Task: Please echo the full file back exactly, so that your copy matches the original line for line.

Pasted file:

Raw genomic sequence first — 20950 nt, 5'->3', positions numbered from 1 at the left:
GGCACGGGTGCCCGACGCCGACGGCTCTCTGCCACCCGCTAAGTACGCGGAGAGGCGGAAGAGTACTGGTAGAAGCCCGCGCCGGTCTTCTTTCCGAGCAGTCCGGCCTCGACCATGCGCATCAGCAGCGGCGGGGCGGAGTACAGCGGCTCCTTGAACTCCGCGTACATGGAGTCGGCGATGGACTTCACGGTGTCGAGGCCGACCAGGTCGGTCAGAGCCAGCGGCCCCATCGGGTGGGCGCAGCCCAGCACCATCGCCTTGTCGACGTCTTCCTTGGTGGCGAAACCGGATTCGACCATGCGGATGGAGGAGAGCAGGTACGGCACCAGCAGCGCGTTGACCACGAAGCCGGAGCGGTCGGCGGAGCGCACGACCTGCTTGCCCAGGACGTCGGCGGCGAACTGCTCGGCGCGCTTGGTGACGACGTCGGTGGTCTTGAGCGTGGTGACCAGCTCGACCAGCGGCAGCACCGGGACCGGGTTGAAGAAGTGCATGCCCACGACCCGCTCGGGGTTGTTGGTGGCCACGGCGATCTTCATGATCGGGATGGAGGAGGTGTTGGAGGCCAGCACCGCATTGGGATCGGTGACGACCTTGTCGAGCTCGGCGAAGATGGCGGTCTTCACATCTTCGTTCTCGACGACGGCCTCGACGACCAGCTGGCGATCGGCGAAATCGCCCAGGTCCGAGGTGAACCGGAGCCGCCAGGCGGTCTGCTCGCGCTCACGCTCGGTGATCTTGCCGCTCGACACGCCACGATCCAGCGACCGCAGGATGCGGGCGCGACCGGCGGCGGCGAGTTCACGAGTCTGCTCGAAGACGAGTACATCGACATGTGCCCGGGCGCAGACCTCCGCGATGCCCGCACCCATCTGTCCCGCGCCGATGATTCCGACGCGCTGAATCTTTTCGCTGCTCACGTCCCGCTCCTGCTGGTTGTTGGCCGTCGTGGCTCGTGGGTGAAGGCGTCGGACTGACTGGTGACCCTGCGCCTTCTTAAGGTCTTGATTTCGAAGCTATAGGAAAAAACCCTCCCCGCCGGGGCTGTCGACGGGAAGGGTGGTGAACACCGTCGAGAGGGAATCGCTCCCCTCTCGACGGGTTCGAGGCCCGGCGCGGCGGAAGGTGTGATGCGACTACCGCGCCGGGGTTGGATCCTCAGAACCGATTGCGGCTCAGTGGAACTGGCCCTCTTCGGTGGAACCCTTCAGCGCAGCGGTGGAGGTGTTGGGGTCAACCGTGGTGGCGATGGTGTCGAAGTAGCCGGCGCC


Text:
Raw genomic sequence first — 20950 nt, 5'->3', positions numbered from 1 at the left:
GGCACGGGTGCCCGACGCCGACGGCTCTCTGCCACCCGCTAAGTACGCGGAGAGGCGGAAGAGTACTGGTAGAAGCCCGCGCCGGTCTTCTTTCCGAGCAGTCCGGCCTCGACCATGCGCATCAGCAGCGGCGGGGCGGAGTACAGCGGCTCCTTGAACTCCGCGTACATGGAGTCGGCGATGGACTTCACGGTGTCGAGGCCGACCAGGTCGGTCAGAGCCAGCGGCCCCATCGGGTGGGCGCAGCCCAGCACCATCGCCTTGTCGACGTCTTCCTTGGTGGCGAAACCGGATTCGACCATGCGGATGGAGGAGAGCAGGTACGGCACCAGCAGCGCGTTGACCACGAAGCCGGAGCGGTCGGCGGAGCGCACGACCTGCTTGCCCAGGACGTCGGCGGCGAACTGCTCGGCGCGCTTGGTGACGACGTCGGTGGTCTTGAGCGTGGTGACCAGCTCGACCAGCGGCAGCACCGGGACCGGGTTGAAGAAGTGCATGCCCACGACCCGCTCGGGGTTGTTGGTGGCCACGGCGATCTTCATGATCGGGATGGAGGAGGTGTTGGAGGCCAGCACCGCATTGGGATCGGTGACGACCTTGTCGAGCTCGGCGAAGATGGCGGTCTTCACATCTTCGTTCTCGACGACGGCCTCGACGACCAGCTGGCGATCGGCGAAATCGCCCAGGTCCGAGGTGAACCGGAGCCGCCAGGCGGTCTGCTCGCGCTCACGCTCGGTGATCTTGCCGCTCGACACGCCACGATCCAGCGACCGCAGGATGCGGGCGCGACCGGCGGCGGCGAGTTCACGAGTCTGCTCGAAGACGAGTACATCGACATGTGCCCGGGCGCAGACCTCCGCGATGCCCGCACCCATCTGTCCCGCGCCGATGATTCCGACGCGCTGAATCTTTTCGCTGCTCACGTCCCGCTCCTGCTGGTTGTTGGCCGTCGTGGCTCGTGGGTGAAGGCGTCGGACTGACTGGTGACCCTGCGCCTTCTTAAGGTCTTGATTTCGAAGCTATAGGAAAAAACCCTCCCCGCCGGGGCTGTCGACGGGAAGGGTGGTGAACACCGTCGAGAGGGAATCGCTCCCCTCTCGACGGGTTCGAGGCCCGGCGCGGCGGAAGGTGTGATGCGACTACCGCGCCGGGGTTGGATCCTCAGAACCGATTGCGGCTCAGTGGAACTGGCCCTCTTCGGTGGAACCCTTCAGCGCAGCGGTGGAGGTGTTGGGGTCAACCGTGGTGGCGATGGTGTCGAAGTAGCCGGCGCC